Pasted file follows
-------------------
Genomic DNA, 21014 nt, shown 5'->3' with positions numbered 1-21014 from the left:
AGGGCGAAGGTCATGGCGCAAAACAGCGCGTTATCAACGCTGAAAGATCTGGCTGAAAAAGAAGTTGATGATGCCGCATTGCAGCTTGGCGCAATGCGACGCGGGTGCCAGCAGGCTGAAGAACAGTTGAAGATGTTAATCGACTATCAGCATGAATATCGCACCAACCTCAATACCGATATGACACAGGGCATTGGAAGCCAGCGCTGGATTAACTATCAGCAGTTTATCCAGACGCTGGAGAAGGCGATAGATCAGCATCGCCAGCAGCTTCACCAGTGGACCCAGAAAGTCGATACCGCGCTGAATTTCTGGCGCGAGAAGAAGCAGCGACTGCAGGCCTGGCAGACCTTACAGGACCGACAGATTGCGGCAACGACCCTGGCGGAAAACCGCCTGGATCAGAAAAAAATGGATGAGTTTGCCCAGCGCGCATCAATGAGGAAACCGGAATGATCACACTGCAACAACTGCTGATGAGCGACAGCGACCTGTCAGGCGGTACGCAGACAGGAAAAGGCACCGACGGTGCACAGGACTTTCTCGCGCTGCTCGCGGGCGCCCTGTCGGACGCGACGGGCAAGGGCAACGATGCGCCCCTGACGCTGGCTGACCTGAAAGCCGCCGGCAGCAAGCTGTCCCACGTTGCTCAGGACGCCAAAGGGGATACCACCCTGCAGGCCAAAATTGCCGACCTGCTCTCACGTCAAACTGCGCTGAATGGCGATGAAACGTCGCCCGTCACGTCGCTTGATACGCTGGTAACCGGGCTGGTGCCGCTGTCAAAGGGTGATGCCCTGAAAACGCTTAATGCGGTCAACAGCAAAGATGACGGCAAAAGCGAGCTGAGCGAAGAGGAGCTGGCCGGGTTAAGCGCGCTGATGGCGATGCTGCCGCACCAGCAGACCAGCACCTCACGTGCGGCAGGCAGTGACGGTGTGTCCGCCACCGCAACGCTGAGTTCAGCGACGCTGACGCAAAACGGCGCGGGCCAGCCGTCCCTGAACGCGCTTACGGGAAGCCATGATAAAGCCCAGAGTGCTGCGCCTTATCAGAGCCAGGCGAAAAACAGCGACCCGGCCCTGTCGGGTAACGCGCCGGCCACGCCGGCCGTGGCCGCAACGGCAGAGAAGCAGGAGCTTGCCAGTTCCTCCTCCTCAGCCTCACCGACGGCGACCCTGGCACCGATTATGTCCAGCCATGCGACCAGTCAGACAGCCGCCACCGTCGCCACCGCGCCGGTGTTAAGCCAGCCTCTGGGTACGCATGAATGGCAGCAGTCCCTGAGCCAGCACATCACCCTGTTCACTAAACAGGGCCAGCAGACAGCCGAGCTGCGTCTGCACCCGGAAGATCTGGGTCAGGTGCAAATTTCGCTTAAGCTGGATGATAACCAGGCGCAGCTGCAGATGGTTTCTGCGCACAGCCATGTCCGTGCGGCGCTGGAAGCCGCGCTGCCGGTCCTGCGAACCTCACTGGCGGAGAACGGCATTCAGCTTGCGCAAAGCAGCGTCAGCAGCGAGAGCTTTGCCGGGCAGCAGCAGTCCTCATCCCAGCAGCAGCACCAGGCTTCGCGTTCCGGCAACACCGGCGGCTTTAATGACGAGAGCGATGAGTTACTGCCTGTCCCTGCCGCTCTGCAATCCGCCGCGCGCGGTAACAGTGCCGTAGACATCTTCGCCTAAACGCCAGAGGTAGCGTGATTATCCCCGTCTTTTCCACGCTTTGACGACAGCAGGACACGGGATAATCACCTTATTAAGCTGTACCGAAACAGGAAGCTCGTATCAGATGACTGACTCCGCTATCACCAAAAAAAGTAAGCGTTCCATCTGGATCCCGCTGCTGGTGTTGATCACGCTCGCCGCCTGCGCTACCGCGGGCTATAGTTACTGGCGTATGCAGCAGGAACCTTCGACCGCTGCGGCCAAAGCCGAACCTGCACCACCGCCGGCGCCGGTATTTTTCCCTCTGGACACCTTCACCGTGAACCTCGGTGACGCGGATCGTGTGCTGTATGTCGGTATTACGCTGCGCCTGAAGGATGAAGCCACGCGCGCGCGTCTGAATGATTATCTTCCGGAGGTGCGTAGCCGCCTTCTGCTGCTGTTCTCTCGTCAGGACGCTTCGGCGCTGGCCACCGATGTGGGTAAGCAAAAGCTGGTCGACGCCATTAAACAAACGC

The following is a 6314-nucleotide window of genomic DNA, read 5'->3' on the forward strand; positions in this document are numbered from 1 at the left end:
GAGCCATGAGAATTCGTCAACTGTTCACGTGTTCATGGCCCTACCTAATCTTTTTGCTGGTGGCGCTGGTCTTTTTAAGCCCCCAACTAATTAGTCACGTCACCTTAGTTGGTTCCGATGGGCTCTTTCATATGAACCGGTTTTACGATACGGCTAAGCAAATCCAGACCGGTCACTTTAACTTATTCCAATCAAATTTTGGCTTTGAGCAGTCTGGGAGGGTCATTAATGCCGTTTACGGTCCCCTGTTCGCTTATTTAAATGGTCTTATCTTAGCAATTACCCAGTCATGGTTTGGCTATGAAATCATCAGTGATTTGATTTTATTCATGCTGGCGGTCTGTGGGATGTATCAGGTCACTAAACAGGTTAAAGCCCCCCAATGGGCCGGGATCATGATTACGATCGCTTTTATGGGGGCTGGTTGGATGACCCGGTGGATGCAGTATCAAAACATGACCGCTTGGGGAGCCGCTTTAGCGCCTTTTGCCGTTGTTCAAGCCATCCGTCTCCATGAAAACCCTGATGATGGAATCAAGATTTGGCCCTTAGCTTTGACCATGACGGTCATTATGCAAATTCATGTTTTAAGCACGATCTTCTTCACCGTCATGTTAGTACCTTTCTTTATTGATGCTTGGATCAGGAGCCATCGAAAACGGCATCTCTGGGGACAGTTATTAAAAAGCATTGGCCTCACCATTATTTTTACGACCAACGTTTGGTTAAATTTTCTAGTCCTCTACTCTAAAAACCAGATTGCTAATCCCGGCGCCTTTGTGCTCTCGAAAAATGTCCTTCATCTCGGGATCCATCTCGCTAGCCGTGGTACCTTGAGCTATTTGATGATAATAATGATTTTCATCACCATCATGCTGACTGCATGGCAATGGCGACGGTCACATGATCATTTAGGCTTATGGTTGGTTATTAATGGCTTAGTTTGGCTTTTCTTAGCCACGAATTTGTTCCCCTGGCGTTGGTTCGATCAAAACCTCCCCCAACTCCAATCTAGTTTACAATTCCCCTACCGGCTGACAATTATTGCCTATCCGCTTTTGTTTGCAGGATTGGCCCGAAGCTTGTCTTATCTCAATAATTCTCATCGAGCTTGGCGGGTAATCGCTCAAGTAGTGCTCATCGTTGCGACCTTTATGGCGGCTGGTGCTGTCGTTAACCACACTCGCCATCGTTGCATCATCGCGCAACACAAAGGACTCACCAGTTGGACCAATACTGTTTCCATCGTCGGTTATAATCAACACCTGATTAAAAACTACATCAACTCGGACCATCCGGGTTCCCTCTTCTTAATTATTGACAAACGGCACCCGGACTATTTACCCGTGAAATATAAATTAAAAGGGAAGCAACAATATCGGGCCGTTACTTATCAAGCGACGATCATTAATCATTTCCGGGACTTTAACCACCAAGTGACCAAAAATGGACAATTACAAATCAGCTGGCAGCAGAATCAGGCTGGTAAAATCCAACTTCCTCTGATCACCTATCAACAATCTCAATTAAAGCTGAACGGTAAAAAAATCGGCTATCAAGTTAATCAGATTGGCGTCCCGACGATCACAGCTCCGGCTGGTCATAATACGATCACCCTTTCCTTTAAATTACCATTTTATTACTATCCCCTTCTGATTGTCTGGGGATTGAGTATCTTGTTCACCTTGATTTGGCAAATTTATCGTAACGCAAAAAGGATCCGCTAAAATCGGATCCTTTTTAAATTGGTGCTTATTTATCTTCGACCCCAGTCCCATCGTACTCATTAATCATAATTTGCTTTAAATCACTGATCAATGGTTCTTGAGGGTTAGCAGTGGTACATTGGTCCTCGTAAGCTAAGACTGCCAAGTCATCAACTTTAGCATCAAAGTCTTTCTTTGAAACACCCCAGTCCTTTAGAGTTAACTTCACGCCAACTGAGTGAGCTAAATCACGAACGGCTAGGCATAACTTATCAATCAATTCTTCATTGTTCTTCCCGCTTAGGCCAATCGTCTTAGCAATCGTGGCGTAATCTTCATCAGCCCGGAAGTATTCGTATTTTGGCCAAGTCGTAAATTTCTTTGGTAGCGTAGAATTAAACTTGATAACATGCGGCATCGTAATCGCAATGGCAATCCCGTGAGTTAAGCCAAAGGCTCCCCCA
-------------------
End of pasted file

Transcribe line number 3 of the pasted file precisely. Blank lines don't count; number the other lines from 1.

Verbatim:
The following is a 6314-nucleotide window of genomic DNA, read 5'->3' on the forward strand; positions in this document are numbered from 1 at the left end: